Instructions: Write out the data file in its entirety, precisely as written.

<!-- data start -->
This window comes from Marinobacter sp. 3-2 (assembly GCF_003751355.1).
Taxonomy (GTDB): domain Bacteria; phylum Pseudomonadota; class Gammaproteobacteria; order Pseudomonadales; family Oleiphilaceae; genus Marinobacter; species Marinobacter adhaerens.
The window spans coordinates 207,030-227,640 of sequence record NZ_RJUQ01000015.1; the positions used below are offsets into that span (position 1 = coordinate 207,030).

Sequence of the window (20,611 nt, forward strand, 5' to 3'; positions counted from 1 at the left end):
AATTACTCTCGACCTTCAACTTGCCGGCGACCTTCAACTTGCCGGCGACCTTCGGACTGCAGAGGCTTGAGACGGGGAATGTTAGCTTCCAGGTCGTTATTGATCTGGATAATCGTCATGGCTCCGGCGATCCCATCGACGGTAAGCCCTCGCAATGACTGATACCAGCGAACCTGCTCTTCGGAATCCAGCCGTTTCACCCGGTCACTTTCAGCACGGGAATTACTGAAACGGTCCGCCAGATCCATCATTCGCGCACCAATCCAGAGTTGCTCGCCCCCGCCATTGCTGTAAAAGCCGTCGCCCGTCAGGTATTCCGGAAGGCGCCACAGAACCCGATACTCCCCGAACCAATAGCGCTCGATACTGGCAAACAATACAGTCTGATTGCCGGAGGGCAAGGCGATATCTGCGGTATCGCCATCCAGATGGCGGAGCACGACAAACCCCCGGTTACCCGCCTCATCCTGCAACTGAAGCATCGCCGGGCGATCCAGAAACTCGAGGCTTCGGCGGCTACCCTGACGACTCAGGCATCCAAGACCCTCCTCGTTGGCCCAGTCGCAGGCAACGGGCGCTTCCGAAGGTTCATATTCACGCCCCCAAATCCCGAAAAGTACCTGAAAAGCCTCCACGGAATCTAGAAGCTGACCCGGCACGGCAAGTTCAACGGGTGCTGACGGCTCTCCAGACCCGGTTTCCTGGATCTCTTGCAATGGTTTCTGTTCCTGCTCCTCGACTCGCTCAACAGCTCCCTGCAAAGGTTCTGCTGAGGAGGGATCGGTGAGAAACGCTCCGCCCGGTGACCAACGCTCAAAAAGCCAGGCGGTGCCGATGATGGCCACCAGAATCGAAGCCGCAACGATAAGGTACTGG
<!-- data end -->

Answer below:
This window comes from Marinobacter sp. 3-2 (assembly GCF_003751355.1).
Taxonomy (GTDB): domain Bacteria; phylum Pseudomonadota; class Gammaproteobacteria; order Pseudomonadales; family Oleiphilaceae; genus Marinobacter; species Marinobacter adhaerens.
The window spans coordinates 207,030-227,640 of sequence record NZ_RJUQ01000015.1; the positions used below are offsets into that span (position 1 = coordinate 207,030).

Sequence of the window (20,611 nt, forward strand, 5' to 3'; positions counted from 1 at the left end):
AATTACTCTCGACCTTCAACTTGCCGGCGACCTTCAACTTGCCGGCGACCTTCGGACTGCAGAGGCTTGAGACGGGGAATGTTAGCTTCCAGGTCGTTATTGATCTGGATAATCGTCATGGCTCCGGCGATCCCATCGACGGTAAGCCCTCGCAATGACTGATACCAGCGAACCTGCTCTTCGGAATCCAGCCGTTTCACCCGGTCACTTTCAGCACGGGAATTACTGAAACGGTCCGCCAGATCCATCATTCGCGCACCAATCCAGAGTTGCTCGCCCCCGCCATTGCTGTAAAAGCCGTCGCCCGTCAGGTATTCCGGAAGGCGCCACAGAACCCGATACTCCCCGAACCAATAGCGCTCGATACTGGCAAACAATACAGTCTGATTGCCGGAGGGCAAGGCGATATCTGCGGTATCGCCATCCAGATGGCGGAGCACGACAAACCCCCGGTTACCCGCCTCATCCTGCAACTGAAGCATCGCCGGGCGATCCAGAAACTCGAGGCTTCGGCGGCTACCCTGACGACTCAGGCATCCAAGACCCTCCTCGTTGGCCCAGTCGCAGGCAACGGGCGCTTCCGAAGGTTCATATTCACGCCCCCAAATCCCGAAAAGTACCTGAAAAGCCTCCACGGAATCTAGAAGCTGACCCGGCACGGCAAGTTCAACGGGTGCTGACGGCTCTCCAGACCCGGTTTCCTGGATCTCTTGCAATGGTTTCTGTTCCTGCTCCTCGACTCGCTCAACAGCTCCCTGCAAAGGTTCTGCTGAGGAGGGATCGGTGAGAAACGCTCCGCCCGGTGACCAACGCTCAAAAAGCCAGGCGGTGCCGATGATGGCCACCAGAATCGAAGCCGCAACGATAAGGTACTGG